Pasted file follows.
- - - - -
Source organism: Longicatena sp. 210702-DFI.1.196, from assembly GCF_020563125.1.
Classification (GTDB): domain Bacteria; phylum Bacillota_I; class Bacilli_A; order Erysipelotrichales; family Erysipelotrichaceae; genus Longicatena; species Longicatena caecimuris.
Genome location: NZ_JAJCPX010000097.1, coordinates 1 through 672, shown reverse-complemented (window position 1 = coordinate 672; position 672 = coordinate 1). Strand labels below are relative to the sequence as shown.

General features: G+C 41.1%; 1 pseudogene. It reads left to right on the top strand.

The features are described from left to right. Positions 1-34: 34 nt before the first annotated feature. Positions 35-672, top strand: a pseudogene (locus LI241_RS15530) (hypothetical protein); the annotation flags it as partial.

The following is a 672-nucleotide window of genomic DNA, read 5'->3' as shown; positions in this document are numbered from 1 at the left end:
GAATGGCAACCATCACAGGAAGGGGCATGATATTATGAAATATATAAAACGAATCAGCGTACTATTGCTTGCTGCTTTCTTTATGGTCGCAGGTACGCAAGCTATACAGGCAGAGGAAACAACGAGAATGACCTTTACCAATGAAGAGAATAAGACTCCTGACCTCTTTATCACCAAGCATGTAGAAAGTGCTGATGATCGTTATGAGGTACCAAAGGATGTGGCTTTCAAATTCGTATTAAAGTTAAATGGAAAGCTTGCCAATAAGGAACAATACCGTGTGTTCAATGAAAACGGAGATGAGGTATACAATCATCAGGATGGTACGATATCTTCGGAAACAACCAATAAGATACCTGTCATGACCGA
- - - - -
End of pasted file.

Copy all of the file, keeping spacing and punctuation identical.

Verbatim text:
Source organism: Longicatena sp. 210702-DFI.1.196, from assembly GCF_020563125.1.
Classification (GTDB): domain Bacteria; phylum Bacillota_I; class Bacilli_A; order Erysipelotrichales; family Erysipelotrichaceae; genus Longicatena; species Longicatena caecimuris.
Genome location: NZ_JAJCPX010000097.1, coordinates 1 through 672, shown reverse-complemented (window position 1 = coordinate 672; position 672 = coordinate 1). Strand labels below are relative to the sequence as shown.

General features: G+C 41.1%; 1 pseudogene. It reads left to right on the top strand.

The features are described from left to right. Positions 1-34: 34 nt before the first annotated feature. Positions 35-672, top strand: a pseudogene (locus LI241_RS15530) (hypothetical protein); the annotation flags it as partial.

The following is a 672-nucleotide window of genomic DNA, read 5'->3' as shown; positions in this document are numbered from 1 at the left end:
GAATGGCAACCATCACAGGAAGGGGCATGATATTATGAAATATATAAAACGAATCAGCGTACTATTGCTTGCTGCTTTCTTTATGGTCGCAGGTACGCAAGCTATACAGGCAGAGGAAACAACGAGAATGACCTTTACCAATGAAGAGAATAAGACTCCTGACCTCTTTATCACCAAGCATGTAGAAAGTGCTGATGATCGTTATGAGGTACCAAAGGATGTGGCTTTCAAATTCGTATTAAAGTTAAATGGAAAGCTTGCCAATAAGGAACAATACCGTGTGTTCAATGAAAACGGAGATGAGGTATACAATCATCAGGATGGTACGATATCTTCGGAAACAACCAATAAGATACCTGTCATGACCGA